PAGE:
ASCO: Childhood cancer survivors lax about surveillance
Too few childhood cancer survivors are following surveillance guidelines for cancers of the breast, colon and skin, even though their treatments may have elevated the risk of these cancers, according to research presented Monday at the 2009 American Society of Clinical Oncology (ASCO) meeting in Orlando, Fla.

"We were surprised to find that many survivors of childhood cancer are not following surveillance guidelines that may detect new cancers during their earlier, more curable stages," said the study's lead author Paul Nathan, MD, staff oncologist at the Hospital for Sick Children in Toronto. "Many of these survivors are seen by their family physicians, who may not have full knowledge of the recommended surveillance for childhood cancer survivors. Survivors and their physicians should be aware of what cancer they had, exactly what treatments they received, their risk of second cancers and the surveillance tests they should be receiving."

The Childhood Cancer Survivor Study was a long-term follow-up study funded by the National Cancer Institute. In the analysis, investigators surveyed cancer screening behaviors among 8,318 survivors who were originally diagnosed between 1970 and 1986, 2,661 of their siblings, and 8,318 controls from the 2003 National Health Interview Survey.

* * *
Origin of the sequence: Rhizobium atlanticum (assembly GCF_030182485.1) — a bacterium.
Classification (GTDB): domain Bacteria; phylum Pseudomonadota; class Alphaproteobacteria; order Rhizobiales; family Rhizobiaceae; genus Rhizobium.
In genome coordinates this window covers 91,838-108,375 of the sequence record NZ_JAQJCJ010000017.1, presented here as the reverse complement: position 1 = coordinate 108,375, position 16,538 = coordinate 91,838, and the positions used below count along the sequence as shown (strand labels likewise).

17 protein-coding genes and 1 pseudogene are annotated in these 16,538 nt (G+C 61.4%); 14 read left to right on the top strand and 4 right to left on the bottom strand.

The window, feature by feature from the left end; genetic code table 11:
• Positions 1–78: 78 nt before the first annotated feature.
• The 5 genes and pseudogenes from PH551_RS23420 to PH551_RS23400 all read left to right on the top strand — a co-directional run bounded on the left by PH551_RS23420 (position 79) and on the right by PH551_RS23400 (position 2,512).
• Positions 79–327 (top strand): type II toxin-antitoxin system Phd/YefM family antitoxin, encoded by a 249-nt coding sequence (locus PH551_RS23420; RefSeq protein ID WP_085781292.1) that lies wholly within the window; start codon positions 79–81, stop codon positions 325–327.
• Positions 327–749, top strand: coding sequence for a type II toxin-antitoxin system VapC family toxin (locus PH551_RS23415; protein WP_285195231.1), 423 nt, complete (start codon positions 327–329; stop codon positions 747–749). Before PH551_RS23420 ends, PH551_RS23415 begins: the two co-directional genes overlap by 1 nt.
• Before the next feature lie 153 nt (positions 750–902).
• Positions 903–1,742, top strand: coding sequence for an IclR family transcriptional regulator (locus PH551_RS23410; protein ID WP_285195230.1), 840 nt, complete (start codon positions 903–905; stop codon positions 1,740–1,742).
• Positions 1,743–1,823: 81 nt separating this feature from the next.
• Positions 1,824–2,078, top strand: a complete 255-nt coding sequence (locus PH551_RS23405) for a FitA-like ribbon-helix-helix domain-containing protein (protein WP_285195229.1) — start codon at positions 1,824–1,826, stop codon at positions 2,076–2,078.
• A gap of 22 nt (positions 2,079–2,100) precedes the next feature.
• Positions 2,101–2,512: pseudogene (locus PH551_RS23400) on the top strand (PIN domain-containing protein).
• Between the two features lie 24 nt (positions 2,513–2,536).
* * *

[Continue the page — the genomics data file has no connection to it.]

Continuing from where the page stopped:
According to the authors, many survivors of childhood cancer are at increased risk for a second cancer because of their treatment and should follow Children's Oncology Group guidelines, which vary significantly by treatment exposure, but include recommendations for increased surveillance for breast, colon and skin cancers based on risk.

Among survivors at increased risk for a second cancer who should have been following these surveillance guidelines, only 11.5 percent of those for whom a colonoscopy was recommended had one within the last five years, 46.3 percent had a mammogram within the last two years, and 26.7 percent had ever had a complete skin exam (for skin cancer, the most common radiation-associated second cancer in survivors), the researchers said.

However, they noted that high-risk patients were more likely to seek mammography or a skin exam if they were receiving their routine medical care at a cancer center.

Based on their findings Nathan and colleagues concluded that childhood cancer survivors are not screened adequately for second malignant neoplasms, and surveillance is "very poor amongst those at highest risk for colon, breast, or skin cancer." They recommended that survivors and their physicians need education about the importance of surveillance.